Daily Management Review

The "Great Resignation" Continues Since A Quarter Of Workers Seek New Jobs, Says PwC


The "Great Resignation" Continues Since A Quarter Of Workers Seek New Jobs, Says PwC
As the economy slows and they are forced to deal with inflationary pressures, a quarter of workers polled by PwC anticipate to change employment in the coming year, up from 19% the year before.
Even while the "Great Resignation" continues, PwC's latest assessment of the global workforce found that 42% of workers plan to ask for wage raises to cover the rising cost of living, up from 35% the year before.
A little over 46% of participants in the "2023 Hopes and Fears Global Workforce Survey," which surveyed 54,000 workers across 46 nations, reported that their households either struggled to make ends meet most of the time or every month.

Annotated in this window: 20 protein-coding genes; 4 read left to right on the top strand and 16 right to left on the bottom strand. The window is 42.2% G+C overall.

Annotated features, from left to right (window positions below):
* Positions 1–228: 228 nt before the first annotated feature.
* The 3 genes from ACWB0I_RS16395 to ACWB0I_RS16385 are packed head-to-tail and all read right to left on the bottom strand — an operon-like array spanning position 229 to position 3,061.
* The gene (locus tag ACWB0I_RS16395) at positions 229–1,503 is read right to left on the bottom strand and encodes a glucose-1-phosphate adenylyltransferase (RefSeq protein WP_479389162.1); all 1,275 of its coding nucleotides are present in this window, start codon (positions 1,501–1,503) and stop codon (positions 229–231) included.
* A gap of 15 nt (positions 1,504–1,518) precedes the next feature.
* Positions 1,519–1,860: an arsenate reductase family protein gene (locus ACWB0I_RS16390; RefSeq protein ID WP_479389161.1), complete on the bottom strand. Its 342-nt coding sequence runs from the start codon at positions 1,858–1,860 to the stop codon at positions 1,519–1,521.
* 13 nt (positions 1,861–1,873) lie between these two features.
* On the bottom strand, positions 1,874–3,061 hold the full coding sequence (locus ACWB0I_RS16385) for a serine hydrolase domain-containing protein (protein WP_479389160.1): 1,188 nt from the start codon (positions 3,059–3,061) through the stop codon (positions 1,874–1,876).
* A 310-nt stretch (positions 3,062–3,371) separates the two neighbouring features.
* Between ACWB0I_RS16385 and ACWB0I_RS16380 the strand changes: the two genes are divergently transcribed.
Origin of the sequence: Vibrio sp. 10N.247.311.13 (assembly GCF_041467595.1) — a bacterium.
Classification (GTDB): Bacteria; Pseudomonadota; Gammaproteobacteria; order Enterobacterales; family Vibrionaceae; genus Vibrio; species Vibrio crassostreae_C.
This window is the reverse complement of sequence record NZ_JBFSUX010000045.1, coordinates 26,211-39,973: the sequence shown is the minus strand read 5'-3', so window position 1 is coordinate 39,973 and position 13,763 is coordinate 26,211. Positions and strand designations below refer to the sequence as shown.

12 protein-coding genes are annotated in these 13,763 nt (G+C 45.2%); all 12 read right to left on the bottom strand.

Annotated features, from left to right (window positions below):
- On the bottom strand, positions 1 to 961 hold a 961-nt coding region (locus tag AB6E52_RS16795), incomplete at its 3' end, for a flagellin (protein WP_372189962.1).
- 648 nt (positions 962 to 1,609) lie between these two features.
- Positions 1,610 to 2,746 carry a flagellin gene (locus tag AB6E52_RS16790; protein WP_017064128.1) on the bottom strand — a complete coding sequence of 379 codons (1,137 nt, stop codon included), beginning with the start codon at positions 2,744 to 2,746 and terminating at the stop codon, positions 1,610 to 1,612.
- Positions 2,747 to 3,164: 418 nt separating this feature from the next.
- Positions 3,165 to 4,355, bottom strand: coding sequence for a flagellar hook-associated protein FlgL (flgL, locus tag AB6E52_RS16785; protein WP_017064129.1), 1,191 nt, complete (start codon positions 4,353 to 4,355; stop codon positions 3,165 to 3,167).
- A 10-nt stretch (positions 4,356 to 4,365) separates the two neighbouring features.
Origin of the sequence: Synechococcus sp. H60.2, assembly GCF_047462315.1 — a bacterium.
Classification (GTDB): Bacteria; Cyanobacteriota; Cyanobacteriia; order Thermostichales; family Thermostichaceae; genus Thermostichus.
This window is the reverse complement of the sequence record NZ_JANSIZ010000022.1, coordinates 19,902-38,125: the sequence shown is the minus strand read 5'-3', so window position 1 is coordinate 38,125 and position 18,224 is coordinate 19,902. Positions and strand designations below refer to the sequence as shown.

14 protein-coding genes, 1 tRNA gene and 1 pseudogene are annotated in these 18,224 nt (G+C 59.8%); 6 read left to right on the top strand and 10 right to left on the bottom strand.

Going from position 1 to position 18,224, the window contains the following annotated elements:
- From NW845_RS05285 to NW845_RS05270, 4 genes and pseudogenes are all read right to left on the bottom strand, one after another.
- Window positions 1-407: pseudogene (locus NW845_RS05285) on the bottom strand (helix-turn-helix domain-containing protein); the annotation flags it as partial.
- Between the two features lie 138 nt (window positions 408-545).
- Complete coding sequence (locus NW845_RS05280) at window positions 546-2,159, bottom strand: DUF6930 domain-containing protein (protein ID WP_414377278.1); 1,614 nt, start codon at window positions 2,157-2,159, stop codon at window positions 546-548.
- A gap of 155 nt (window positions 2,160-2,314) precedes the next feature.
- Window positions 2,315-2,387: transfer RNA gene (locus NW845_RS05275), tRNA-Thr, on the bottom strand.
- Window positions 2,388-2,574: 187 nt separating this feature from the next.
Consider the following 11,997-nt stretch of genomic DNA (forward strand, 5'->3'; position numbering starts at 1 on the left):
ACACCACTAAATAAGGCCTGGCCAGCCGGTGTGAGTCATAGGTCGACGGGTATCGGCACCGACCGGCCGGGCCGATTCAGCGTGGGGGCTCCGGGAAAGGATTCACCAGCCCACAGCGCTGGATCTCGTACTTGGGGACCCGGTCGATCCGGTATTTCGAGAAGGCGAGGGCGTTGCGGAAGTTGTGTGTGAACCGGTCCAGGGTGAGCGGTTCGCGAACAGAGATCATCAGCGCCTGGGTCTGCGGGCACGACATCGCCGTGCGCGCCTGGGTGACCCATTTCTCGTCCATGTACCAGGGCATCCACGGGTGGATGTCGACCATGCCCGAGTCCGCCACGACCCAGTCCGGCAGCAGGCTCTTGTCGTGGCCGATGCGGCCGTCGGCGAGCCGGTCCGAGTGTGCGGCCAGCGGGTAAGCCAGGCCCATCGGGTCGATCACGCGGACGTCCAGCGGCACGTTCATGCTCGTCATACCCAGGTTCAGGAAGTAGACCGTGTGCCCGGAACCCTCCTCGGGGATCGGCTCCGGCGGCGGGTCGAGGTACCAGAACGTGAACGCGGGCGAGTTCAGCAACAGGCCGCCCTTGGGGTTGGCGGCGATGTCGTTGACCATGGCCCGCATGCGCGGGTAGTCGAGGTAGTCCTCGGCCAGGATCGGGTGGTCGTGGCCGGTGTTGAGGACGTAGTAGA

"With the ongoing economic uncertainty, we see a global workforce that wants more pay and more meaning from their work," said Bhushan Sethi, joint global leader of PwC's people & organization practice.
In comparison to 47% the previous year, 38% reported having money leftover at the end of the month. Approximately one in five employees hold several jobs, with 69% of those claiming to do so to earn more money.
"Purpose, company culture and inclusion also remain key to employee concerns," the survey found.
Financially disadvantaged workers are also less prepared to take on future difficulties, such as investing in learning new skills and adjusting to the emergence of artificial intelligence (AI).
More than one third of the workers surveyed who reported having improved financial situations believed AI would increase their productivity, and a quarter said AI would lead to the creation of new job opportunities.
According to the survey, younger professionals, such as Gen Z and millennials (those born after 1981), anticipate AI will have a favourable impact on their jobs during the next five years.